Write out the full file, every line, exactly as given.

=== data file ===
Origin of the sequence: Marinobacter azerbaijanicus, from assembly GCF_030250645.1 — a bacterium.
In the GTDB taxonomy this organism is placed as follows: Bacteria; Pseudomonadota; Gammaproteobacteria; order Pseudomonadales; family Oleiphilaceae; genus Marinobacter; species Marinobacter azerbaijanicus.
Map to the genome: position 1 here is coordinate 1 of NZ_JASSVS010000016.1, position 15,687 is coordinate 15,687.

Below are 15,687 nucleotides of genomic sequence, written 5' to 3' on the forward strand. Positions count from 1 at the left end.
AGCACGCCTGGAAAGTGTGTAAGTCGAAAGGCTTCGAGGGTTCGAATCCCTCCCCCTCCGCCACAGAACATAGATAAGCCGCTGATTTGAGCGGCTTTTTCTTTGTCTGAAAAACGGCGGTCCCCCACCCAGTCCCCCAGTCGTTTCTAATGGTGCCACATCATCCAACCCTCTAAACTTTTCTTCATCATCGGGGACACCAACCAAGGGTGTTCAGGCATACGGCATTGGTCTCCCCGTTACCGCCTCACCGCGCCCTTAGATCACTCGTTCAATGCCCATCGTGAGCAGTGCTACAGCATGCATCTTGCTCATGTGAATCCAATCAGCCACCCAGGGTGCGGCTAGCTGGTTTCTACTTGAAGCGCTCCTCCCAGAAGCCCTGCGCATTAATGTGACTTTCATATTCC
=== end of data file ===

Origin of the sequence: Marinobacter azerbaijanicus, from assembly GCF_030250645.1 — a bacterium.
In the GTDB taxonomy this organism is placed as follows: Bacteria; Pseudomonadota; Gammaproteobacteria; order Pseudomonadales; family Oleiphilaceae; genus Marinobacter; species Marinobacter azerbaijanicus.
Map to the genome: position 1 here is coordinate 1 of NZ_JASSVS010000016.1, position 15,687 is coordinate 15,687.

Below are 15,687 nucleotides of genomic sequence, written 5' to 3' on the forward strand. Positions count from 1 at the left end.
AGCACGCCTGGAAAGTGTGTAAGTCGAAAGGCTTCGAGGGTTCGAATCCCTCCCCCTCCGCCACAGAACATAGATAAGCCGCTGATTTGAGCGGCTTTTTCTTTGTCTGAAAAACGGCGGTCCCCCACCCAGTCCCCCAGTCGTTTCTAATGGTGCCACATCATCCAACCCTCTAAACTTTTCTTCATCATCGGGGACACCAACCAAGGGTGTTCAGGCATACGGCATTGGTCTCCCCGTTACCGCCTCACCGCGCCCTTAGATCACTCGTTCAATGCCCATCGTGAGCAGTGCTACAGCATGCATCTTGCTCATGTGAATCCAATCAGCCACCCAGGGTGCGGCTAGCTGGTTTCTACTTGAAGCGCTCCTCCCAGAAGCCCTGCGCATTAATGTGACTTTCATATTCC